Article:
I see. Well in this case, we can be sure that the two-sample KS result is simply misleading -- i.e. wrong. That's because, at least at daily frequency, there is voluminous evidence that S&P500 returns are not normal: having skewness, excess kurtosis, and much heavier tails than a normal distribution. This is clear from both the sample moments, the mentioned Q-Q plots, and maximum likelihood fits to parameterized non-Gaussian distributions.
In fact, one knows from basic GARCH modelling that daily SPX returns are not even conditionally
normal, conditioning on the daily volatility estimates. Again, this is due to the relatively wide tails.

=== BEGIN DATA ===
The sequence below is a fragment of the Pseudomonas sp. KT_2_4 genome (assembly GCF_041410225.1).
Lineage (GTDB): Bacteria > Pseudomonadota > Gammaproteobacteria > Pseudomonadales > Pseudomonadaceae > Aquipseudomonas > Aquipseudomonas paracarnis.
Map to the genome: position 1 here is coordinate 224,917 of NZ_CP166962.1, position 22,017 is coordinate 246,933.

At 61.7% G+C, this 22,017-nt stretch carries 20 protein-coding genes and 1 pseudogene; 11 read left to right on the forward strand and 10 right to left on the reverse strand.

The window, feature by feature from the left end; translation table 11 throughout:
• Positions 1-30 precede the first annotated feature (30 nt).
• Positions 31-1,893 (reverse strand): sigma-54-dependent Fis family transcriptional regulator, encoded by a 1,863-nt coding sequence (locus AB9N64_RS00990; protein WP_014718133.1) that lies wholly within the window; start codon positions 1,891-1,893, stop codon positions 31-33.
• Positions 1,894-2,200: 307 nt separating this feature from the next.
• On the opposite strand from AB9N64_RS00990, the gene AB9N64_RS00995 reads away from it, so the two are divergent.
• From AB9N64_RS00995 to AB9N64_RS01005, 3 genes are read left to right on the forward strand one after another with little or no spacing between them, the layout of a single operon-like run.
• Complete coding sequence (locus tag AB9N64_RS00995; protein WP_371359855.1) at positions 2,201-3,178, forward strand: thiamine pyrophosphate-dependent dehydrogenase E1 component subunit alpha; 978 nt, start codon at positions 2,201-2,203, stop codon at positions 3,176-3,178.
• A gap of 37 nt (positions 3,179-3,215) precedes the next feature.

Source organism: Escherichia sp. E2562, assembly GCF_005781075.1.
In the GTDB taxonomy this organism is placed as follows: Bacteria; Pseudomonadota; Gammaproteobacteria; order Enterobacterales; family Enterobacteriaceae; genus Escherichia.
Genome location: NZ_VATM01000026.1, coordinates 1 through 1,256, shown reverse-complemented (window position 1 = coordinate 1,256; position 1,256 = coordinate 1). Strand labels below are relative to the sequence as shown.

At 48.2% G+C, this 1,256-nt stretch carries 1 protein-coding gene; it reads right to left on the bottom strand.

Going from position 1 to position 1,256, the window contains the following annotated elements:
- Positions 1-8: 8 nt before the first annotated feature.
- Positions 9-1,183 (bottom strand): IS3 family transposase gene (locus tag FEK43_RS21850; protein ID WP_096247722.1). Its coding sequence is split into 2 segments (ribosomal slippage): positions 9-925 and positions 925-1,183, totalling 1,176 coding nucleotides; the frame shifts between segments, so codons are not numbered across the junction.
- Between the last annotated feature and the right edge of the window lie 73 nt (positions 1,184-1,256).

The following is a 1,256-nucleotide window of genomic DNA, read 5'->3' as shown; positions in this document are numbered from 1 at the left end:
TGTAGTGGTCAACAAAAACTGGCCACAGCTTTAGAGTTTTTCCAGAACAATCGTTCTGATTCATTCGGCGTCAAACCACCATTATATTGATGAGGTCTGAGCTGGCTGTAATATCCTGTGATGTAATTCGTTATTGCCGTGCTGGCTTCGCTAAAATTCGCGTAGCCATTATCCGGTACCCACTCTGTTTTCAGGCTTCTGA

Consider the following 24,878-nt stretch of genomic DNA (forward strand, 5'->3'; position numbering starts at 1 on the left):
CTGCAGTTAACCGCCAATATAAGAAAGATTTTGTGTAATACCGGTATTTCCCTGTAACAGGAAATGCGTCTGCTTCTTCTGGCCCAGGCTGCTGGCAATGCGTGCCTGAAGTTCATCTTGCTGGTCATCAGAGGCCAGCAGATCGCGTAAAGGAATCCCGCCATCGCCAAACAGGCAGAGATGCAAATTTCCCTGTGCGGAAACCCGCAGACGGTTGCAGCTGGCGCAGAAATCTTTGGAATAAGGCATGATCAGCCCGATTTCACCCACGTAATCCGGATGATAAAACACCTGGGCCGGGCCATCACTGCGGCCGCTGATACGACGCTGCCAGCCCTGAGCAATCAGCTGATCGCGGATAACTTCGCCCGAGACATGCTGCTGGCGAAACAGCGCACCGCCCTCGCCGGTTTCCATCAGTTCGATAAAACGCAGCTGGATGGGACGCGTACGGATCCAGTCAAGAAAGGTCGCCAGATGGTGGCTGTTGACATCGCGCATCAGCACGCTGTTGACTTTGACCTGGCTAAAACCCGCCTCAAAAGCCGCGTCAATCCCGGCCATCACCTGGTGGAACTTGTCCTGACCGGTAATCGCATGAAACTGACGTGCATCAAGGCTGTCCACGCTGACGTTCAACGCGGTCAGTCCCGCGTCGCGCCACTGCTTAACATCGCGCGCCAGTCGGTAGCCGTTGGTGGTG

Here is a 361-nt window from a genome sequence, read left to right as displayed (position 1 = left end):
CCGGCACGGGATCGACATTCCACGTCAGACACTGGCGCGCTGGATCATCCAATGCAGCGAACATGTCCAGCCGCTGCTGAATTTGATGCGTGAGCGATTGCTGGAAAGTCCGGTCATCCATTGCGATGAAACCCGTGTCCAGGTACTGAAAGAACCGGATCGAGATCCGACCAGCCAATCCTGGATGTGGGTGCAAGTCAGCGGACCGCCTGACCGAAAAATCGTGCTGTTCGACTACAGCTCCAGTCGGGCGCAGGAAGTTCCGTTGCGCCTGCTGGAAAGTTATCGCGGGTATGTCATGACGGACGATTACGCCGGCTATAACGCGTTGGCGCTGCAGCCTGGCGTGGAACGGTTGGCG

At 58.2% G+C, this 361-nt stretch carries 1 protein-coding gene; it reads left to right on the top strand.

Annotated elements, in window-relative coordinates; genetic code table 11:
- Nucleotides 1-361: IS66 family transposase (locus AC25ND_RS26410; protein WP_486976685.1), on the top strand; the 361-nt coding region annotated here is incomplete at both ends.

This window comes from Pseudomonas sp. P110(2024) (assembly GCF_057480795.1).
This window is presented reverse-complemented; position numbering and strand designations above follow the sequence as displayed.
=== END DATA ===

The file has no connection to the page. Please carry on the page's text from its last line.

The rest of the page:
Apparently, the problem with the K-S test is that it is not sensitive to the tails. A bit of googling a few minutes ago confirmed the notion. See the Abstract
The bottom line is that K-S is apparently a very poor way to investigate deviations from normality for financial returns data. Your results are simply a case in point.
It is well known that the Kolmogorov-Smirnov (K-S) test exhibits poor sensitivity to deviations from the hypothesized distribution that occur in the tails. A modified version of the K-S test is introduced that is more sensitive than the K-S test to deviations in the tails.